It's hard to find someone who's never grooved to a Red Hot Chili Peppers song, and nearly impossible to find anyone who flat-out dislikes them. They are one of the longest enduring bands around today, putting out albums since 1985. Since their inception, their style has changed considerably, mostly due to the revolving door of guitarists they've had. Despite the constant changes, the material they produce remains exciting, organic, and original.
In 2002, the band released their eight studio effort, 'By the Way'. It is a total contrast to the bands previous releases, taking a much softer approach as opposed to the furious, in-your-face funk/metal they had made a name for themselves with. But different certainly doesn't mean bad in this case. 'By the Way' features many of the bands deepest and most well-written songs to date, like 'Don't Forget Me' which features a simple, revolving, hypnotic chord progression and a passionate vocal performance by Kiedis that builds in intensity until erupting into an almost orgasmic scream mid-way through the song. 'Can't Stop' is a song that has found its way into the collective conciousness of the mainstream, due to its hooky verse riff and melodic chorus. These are by far the best songs on the album, but there are plenty of other quality tracks laying in wait, such as 'Minor Thing', 'Warm Tape', 'Venice Queen', and 'This is the place'.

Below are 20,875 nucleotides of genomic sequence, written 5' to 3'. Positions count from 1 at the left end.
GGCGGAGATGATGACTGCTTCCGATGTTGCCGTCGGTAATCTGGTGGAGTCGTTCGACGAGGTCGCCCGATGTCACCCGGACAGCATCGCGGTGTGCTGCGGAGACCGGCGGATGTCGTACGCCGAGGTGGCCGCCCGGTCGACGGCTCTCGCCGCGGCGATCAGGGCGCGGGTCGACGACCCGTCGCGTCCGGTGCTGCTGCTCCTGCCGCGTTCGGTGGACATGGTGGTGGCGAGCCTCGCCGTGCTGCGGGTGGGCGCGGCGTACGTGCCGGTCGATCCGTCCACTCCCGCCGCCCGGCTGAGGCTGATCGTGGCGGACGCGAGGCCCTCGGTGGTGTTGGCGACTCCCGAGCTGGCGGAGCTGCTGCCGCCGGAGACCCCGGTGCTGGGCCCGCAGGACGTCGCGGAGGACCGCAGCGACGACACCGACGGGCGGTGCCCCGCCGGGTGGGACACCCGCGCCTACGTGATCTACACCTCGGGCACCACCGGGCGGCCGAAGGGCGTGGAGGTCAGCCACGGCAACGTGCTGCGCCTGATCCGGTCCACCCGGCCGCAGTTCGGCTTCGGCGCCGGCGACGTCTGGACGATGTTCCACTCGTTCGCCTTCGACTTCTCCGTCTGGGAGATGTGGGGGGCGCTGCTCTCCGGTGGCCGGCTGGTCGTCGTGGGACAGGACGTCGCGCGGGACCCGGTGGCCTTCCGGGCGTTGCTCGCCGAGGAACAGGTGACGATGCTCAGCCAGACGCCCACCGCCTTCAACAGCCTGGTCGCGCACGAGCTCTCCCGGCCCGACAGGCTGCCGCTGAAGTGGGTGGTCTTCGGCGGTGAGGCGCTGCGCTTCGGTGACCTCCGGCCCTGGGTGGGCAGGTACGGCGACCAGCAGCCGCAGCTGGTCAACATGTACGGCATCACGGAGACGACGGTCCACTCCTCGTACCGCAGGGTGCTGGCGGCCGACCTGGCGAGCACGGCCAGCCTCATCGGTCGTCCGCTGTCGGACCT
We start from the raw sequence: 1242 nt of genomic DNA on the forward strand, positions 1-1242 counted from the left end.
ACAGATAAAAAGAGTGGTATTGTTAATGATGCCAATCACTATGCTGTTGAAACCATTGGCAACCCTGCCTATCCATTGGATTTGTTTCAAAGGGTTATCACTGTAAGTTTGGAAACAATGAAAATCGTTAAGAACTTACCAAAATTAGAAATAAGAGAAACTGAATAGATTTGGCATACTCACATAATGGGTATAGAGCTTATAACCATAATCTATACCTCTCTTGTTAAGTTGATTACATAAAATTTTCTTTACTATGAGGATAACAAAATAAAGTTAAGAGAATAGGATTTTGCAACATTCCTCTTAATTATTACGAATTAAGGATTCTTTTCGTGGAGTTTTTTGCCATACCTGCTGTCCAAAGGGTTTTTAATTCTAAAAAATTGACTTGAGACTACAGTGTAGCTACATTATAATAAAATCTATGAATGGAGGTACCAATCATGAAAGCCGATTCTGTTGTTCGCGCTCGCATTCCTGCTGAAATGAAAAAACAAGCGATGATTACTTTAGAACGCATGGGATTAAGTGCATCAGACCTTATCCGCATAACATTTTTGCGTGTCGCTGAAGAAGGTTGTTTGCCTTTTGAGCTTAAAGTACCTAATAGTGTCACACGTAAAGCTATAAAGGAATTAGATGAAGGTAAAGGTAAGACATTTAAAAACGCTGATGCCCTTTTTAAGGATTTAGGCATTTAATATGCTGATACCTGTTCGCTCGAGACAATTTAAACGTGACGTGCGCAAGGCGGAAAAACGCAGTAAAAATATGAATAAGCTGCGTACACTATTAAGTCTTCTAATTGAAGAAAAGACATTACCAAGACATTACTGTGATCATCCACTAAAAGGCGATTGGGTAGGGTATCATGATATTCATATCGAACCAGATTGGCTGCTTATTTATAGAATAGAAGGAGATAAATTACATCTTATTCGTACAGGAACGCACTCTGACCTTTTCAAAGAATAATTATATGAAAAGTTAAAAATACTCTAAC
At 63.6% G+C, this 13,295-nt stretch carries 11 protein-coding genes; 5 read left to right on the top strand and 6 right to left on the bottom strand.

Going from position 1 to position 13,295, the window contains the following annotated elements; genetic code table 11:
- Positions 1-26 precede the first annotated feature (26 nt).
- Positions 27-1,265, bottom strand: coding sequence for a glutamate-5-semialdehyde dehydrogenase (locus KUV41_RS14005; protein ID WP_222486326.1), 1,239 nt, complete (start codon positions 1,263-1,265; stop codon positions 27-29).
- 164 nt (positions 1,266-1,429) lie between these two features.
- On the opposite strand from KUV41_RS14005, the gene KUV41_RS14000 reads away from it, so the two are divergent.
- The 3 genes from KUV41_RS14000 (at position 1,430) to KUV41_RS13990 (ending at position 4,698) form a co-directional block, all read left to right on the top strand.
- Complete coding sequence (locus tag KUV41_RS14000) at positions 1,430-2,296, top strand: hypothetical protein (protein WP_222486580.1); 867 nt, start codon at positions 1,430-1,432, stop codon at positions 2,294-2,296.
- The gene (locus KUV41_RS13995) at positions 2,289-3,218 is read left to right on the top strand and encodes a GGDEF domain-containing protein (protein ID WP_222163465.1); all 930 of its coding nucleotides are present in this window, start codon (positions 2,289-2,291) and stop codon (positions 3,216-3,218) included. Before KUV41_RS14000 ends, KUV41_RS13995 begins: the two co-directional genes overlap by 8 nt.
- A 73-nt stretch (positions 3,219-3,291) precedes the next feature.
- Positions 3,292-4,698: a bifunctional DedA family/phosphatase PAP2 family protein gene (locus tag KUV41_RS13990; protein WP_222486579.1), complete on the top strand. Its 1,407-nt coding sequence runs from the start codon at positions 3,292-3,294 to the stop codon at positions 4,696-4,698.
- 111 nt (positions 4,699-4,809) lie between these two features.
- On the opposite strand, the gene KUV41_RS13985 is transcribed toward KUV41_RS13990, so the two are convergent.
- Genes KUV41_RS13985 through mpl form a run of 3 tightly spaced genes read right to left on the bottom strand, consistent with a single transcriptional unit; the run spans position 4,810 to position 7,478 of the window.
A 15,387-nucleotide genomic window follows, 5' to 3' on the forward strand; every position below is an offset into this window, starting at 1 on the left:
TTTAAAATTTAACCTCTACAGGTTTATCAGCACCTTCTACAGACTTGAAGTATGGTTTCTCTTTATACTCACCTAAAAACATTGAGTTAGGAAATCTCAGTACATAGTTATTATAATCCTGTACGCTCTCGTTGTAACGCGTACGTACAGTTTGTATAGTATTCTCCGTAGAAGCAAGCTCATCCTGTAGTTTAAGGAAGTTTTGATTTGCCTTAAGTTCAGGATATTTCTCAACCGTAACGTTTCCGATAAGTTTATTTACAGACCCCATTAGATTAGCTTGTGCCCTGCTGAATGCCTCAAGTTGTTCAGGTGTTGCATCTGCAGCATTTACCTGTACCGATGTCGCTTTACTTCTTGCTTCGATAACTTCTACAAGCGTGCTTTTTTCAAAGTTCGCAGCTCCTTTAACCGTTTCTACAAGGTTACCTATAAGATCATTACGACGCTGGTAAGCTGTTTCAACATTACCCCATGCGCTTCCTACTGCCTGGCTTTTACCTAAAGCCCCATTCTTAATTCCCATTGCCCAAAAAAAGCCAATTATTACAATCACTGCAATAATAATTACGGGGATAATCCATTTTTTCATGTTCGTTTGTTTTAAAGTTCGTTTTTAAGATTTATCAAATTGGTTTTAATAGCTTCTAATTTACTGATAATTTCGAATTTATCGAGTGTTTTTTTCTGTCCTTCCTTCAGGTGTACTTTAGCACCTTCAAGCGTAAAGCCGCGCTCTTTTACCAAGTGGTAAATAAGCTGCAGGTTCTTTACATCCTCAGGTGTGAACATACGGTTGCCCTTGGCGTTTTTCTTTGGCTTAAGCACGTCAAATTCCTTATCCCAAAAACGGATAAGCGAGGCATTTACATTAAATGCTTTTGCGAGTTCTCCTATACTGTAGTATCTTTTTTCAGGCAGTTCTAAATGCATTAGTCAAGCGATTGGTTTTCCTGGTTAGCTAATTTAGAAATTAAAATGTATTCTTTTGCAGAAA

Unfortunately, this album is also a prime example of pressure from record companies to meet deadlines, and for every great song on this album, there is another that feels like complete filler. These songs mar the emotional intensity and essential beauty of this album and can leave a bitter taste.
If you are willing to put up with a few crap tracks, this can be a fantastic album, but if you easily get fed up waiting for the good tracks, you might want to pass on this one. but for the most part, this is a great album.